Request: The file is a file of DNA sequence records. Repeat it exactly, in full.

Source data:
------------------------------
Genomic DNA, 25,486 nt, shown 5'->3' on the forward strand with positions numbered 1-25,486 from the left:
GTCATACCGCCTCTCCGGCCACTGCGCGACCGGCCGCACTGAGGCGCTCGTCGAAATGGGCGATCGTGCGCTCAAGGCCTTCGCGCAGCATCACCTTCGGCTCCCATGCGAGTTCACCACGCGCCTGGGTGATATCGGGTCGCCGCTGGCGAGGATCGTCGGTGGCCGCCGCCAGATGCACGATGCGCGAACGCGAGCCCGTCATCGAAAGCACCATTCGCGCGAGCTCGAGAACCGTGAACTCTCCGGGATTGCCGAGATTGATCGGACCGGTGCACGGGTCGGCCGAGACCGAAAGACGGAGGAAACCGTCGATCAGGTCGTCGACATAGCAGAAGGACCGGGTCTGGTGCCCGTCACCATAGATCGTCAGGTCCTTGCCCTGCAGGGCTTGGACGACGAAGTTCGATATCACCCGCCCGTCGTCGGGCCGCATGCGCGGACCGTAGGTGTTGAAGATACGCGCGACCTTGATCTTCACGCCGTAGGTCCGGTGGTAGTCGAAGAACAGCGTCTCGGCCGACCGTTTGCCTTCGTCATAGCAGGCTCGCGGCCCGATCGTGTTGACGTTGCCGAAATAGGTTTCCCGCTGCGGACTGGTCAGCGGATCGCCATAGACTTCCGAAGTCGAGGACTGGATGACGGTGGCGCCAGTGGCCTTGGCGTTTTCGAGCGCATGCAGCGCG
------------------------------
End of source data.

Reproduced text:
Genomic DNA, 25,486 nt, shown 5'->3' on the forward strand with positions numbered 1-25,486 from the left:
GTCATACCGCCTCTCCGGCCACTGCGCGACCGGCCGCACTGAGGCGCTCGTCGAAATGGGCGATCGTGCGCTCAAGGCCTTCGCGCAGCATCACCTTCGGCTCCCATGCGAGTTCACCACGCGCCTGGGTGATATCGGGTCGCCGCTGGCGAGGATCGTCGGTGGCCGCCGCCAGATGCACGATGCGCGAACGCGAGCCCGTCATCGAAAGCACCATTCGCGCGAGCTCGAGAACCGTGAACTCTCCGGGATTGCCGAGATTGATCGGACCGGTGCACGGGTCGGCCGAGACCGAAAGACGGAGGAAACCGTCGATCAGGTCGTCGACATAGCAGAAGGACCGGGTCTGGTGCCCGTCACCATAGATCGTCAGGTCCTTGCCCTGCAGGGCTTGGACGACGAAGTTCGATATCACCCGCCCGTCGTCGGGCCGCATGCGCGGACCGTAGGTGTTGAAGATACGCGCGACCTTGATCTTCACGCCGTAGGTCCGGTGGTAGTCGAAGAACAGCGTCTCGGCCGACCGTTTGCCTTCGTCATAGCAGGCTCGCGGCCCGATCGTGTTGACGTTGCCGAAATAGGTTTCCCGCTGCGGACTGGTCAGCGGATCGCCATAGACTTCCGAAGTCGAGGACTGGATGACGGTGGCGCCAGTGGCCTTGGCGTTTTCGAGCGCATGCAGCGCG